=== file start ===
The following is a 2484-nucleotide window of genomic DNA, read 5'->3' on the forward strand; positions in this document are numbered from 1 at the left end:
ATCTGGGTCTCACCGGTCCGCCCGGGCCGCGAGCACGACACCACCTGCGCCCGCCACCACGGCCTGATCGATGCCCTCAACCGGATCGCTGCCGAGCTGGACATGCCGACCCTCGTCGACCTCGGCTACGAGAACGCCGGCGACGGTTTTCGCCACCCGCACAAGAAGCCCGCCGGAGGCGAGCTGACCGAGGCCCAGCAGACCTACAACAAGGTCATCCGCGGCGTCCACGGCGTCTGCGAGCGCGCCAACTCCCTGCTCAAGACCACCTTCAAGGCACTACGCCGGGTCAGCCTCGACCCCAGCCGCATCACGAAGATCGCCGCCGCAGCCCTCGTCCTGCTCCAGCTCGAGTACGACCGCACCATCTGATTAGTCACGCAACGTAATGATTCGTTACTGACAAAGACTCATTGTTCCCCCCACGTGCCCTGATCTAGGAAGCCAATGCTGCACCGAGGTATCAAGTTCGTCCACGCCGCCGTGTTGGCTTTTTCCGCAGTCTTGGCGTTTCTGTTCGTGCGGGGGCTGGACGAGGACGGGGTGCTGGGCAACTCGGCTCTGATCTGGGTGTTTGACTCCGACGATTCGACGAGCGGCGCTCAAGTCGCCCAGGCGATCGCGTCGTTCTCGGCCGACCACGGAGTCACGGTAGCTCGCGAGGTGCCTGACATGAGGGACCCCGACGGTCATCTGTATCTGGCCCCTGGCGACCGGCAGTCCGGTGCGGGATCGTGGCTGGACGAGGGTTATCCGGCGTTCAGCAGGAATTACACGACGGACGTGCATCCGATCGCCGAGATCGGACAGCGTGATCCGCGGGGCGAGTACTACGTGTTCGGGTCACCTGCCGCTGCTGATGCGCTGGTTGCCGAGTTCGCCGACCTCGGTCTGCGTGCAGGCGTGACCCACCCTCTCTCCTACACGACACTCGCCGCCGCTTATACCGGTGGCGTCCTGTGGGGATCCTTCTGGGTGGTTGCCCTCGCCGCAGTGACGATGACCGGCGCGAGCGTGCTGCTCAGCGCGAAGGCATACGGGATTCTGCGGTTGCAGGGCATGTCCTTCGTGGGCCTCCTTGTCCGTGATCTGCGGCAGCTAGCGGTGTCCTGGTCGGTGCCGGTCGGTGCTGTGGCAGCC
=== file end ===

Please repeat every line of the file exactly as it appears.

The following is a 2484-nucleotide window of genomic DNA, read 5'->3' on the forward strand; positions in this document are numbered from 1 at the left end:
ATCTGGGTCTCACCGGTCCGCCCGGGCCGCGAGCACGACACCACCTGCGCCCGCCACCACGGCCTGATCGATGCCCTCAACCGGATCGCTGCCGAGCTGGACATGCCGACCCTCGTCGACCTCGGCTACGAGAACGCCGGCGACGGTTTTCGCCACCCGCACAAGAAGCCCGCCGGAGGCGAGCTGACCGAGGCCCAGCAGACCTACAACAAGGTCATCCGCGGCGTCCACGGCGTCTGCGAGCGCGCCAACTCCCTGCTCAAGACCACCTTCAAGGCACTACGCCGGGTCAGCCTCGACCCCAGCCGCATCACGAAGATCGCCGCCGCAGCCCTCGTCCTGCTCCAGCTCGAGTACGACCGCACCATCTGATTAGTCACGCAACGTAATGATTCGTTACTGACAAAGACTCATTGTTCCCCCCACGTGCCCTGATCTAGGAAGCCAATGCTGCACCGAGGTATCAAGTTCGTCCACGCCGCCGTGTTGGCTTTTTCCGCAGTCTTGGCGTTTCTGTTCGTGCGGGGGCTGGACGAGGACGGGGTGCTGGGCAACTCGGCTCTGATCTGGGTGTTTGACTCCGACGATTCGACGAGCGGCGCTCAAGTCGCCCAGGCGATCGCGTCGTTCTCGGCCGACCACGGAGTCACGGTAGCTCGCGAGGTGCCTGACATGAGGGACCCCGACGGTCATCTGTATCTGGCCCCTGGCGACCGGCAGTCCGGTGCGGGATCGTGGCTGGACGAGGGTTATCCGGCGTTCAGCAGGAATTACACGACGGACGTGCATCCGATCGCCGAGATCGGACAGCGTGATCCGCGGGGCGAGTACTACGTGTTCGGGTCACCTGCCGCTGCTGATGCGCTGGTTGCCGAGTTCGCCGACCTCGGTCTGCGTGCAGGCGTGACCCACCCTCTCTCCTACACGACACTCGCCGCCGCTTATACCGGTGGCGTCCTGTGGGGATCCTTCTGGGTGGTTGCCCTCGCCGCAGTGACGATGACCGGCGCGAGCGTGCTGCTCAGCGCGAAGGCATACGGGATTCTGCGGTTGCAGGGCATGTCCTTCGTGGGCCTCCTTGTCCGTGATCTGCGGCAGCTAGCGGTGTCCTGGTCGGTGCCGGTCGGTGCTGTGGCAGCC